Volcano Climber

They said that it was impossible, that the volcano was unpredictable and could erupt without warning. The sky would fill with ash, and fire would spill down the mountainside and sweep me away. But I was born in the foothills, beneath the ashen sky and the spilling lava, where my father farmed trout and my mother tended the family, and how could I fear the thing that first gave me life?

I was 11, and my sister was sick with a cough that made my mother worry. My brother had moved north to find work. He sent us letters with money, but I would rather have had him. When we were small boys we ran over the foothills of the volcano and watched the snow falling into the crater at the top. My little sister would tag along behind us. She had always been small, but she was one of us. She was tough. We dared each other to climb the highest boulders we could find. I wasn’t very good at climbing, so my sister would climb first and help pull me up while my brother lifted me from below. And then the three of us would stand high up in the air and yell until the echoes carried our voices far down to the valley below the volcano.

I climbed the foothills often after my brother was gone, although I wasn’t strong enough to climb far. Once I climbed in the monsoon season. The rain and clouds covered the top of the mountain and I wanted to know what it felt like to be hidden in the storm. My father found me soaked and curled up underneath a tree. He told me it was high time I got some sense, now that my brother was gone and I was the oldest. But I did not see any sense down there in the foothills. Down where my sister had grown sick with a cough that kept our whole family awake all night, and we could not afford to send her to the doctor. Where my brother had to leave school to travel north and find work. Where my father spent all day farming in the mountains and still my stomach growled. I wondered if sense might be high up among the clouds that circled the volcano.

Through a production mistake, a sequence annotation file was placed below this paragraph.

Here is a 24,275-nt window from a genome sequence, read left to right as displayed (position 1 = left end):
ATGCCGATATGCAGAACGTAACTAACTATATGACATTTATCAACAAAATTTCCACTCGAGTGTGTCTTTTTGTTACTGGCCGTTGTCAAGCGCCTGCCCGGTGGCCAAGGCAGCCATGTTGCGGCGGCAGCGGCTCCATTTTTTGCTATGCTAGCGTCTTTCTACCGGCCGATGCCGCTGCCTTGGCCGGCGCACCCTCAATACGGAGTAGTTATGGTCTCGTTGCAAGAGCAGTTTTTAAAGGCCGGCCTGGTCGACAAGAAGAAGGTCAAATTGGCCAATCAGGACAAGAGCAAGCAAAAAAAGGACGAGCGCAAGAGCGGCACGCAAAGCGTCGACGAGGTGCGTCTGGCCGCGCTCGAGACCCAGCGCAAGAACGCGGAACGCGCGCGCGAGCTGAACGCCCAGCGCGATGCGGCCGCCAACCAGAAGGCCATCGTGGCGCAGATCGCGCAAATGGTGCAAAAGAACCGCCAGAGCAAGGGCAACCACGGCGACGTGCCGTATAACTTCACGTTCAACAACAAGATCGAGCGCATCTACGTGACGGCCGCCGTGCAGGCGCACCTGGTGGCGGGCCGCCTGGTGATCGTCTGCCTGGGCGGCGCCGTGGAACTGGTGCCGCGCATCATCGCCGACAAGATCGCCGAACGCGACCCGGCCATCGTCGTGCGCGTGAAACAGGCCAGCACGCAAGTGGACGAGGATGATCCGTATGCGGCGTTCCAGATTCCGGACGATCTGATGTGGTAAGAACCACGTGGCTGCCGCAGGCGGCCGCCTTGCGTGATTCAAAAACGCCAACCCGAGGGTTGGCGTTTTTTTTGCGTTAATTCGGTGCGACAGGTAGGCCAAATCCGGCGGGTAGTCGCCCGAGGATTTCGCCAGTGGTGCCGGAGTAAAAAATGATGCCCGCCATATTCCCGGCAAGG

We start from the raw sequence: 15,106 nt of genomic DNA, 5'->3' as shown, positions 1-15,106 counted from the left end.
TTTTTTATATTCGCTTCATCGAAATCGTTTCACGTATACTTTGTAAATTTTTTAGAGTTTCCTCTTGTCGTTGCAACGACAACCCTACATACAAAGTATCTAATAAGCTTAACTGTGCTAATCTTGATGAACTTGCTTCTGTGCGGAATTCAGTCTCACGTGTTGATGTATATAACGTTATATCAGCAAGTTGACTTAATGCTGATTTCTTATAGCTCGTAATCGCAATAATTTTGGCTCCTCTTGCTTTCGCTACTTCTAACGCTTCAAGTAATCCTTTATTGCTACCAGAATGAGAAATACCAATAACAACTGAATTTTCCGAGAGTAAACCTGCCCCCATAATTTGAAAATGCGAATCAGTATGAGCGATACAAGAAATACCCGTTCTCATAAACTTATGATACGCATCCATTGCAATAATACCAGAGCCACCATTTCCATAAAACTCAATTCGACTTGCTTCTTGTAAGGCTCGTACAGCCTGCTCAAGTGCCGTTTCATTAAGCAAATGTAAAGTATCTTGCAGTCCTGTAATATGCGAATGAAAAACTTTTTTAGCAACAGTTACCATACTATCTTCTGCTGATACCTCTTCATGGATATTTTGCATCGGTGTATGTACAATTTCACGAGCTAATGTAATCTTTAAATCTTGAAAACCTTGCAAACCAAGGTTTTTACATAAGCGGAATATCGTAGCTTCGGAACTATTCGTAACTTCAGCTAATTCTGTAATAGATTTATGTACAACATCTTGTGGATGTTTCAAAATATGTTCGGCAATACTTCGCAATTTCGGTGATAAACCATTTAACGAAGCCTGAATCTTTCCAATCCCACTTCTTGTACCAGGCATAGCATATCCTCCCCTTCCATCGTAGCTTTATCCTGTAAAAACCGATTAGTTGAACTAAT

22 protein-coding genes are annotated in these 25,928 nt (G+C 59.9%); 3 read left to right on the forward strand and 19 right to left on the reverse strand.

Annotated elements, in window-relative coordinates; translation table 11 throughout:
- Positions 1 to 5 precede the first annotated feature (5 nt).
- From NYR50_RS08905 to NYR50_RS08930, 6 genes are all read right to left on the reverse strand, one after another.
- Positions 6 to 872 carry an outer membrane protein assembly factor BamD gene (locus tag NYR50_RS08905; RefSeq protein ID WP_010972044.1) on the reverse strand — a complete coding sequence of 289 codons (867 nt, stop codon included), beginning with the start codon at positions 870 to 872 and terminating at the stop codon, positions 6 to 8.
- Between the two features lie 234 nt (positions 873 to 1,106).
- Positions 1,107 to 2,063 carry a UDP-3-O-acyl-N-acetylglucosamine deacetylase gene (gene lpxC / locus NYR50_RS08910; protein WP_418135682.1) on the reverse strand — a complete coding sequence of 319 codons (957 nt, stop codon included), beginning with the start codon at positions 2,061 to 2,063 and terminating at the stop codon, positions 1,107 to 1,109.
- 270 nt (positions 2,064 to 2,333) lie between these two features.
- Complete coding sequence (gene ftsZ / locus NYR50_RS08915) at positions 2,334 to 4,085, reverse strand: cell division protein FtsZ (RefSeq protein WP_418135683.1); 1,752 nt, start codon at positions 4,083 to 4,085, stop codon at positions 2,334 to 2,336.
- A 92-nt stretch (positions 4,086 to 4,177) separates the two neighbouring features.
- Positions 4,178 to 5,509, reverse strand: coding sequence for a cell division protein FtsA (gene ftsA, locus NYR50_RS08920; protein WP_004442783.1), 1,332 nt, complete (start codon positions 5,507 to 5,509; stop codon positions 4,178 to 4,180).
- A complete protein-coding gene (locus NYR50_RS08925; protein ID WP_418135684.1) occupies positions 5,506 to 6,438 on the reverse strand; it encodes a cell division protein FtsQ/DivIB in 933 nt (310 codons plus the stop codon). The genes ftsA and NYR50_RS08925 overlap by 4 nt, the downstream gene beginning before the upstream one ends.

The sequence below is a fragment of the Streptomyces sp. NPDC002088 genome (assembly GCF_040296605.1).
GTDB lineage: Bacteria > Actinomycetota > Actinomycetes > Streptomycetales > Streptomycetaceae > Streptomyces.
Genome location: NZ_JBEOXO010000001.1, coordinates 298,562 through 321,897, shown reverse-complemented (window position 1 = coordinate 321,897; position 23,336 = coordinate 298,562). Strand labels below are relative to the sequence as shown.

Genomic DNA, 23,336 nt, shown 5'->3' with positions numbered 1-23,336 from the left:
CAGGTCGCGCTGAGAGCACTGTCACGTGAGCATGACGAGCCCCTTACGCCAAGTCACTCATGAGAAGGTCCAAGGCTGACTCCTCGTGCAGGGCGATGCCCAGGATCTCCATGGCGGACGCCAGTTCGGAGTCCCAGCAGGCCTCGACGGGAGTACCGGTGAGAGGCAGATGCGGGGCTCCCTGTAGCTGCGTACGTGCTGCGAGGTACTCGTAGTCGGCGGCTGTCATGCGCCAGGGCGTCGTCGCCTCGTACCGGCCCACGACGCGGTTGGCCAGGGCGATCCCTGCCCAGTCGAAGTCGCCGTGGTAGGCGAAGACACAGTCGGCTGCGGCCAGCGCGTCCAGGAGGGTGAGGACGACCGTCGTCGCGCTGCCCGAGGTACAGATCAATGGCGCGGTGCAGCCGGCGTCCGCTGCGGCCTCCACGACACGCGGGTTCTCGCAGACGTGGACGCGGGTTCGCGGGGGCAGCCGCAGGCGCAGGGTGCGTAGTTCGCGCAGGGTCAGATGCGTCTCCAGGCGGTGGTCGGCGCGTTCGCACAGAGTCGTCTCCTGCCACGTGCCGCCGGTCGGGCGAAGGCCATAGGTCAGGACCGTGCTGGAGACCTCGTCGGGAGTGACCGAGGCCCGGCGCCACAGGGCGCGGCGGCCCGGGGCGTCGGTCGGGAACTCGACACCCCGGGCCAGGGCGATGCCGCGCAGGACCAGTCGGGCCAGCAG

And then came the day that my sister’s coughing expanded to fill the house like smoke. “We must take her to the doctor,” my mother said, and my father counted the money from my brother and shook his head. “We can eat a little less and wear our clothes a little longer,” said my mother. They found a neighbor with a truck, and he drove them down to the city below the foothills, with my mother holding my sister in the cab while my father bounced up and down in the back. But the next night they had returned, and they dropped their heads and said that the doctor could not help my sister anymore, that she was too far gone.

And that was the night that I stood in the foothills and I yelled to the gods or to the stars or the moon or whatever was up there. I yelled for my sister with her sweaty cough and for my brother far away from his family and for my aching stomach that curled inside me in hunger and rage. And in response, the earth shook and the volcano growled and the smoke filled the night and blackened the moon. And I began to climb.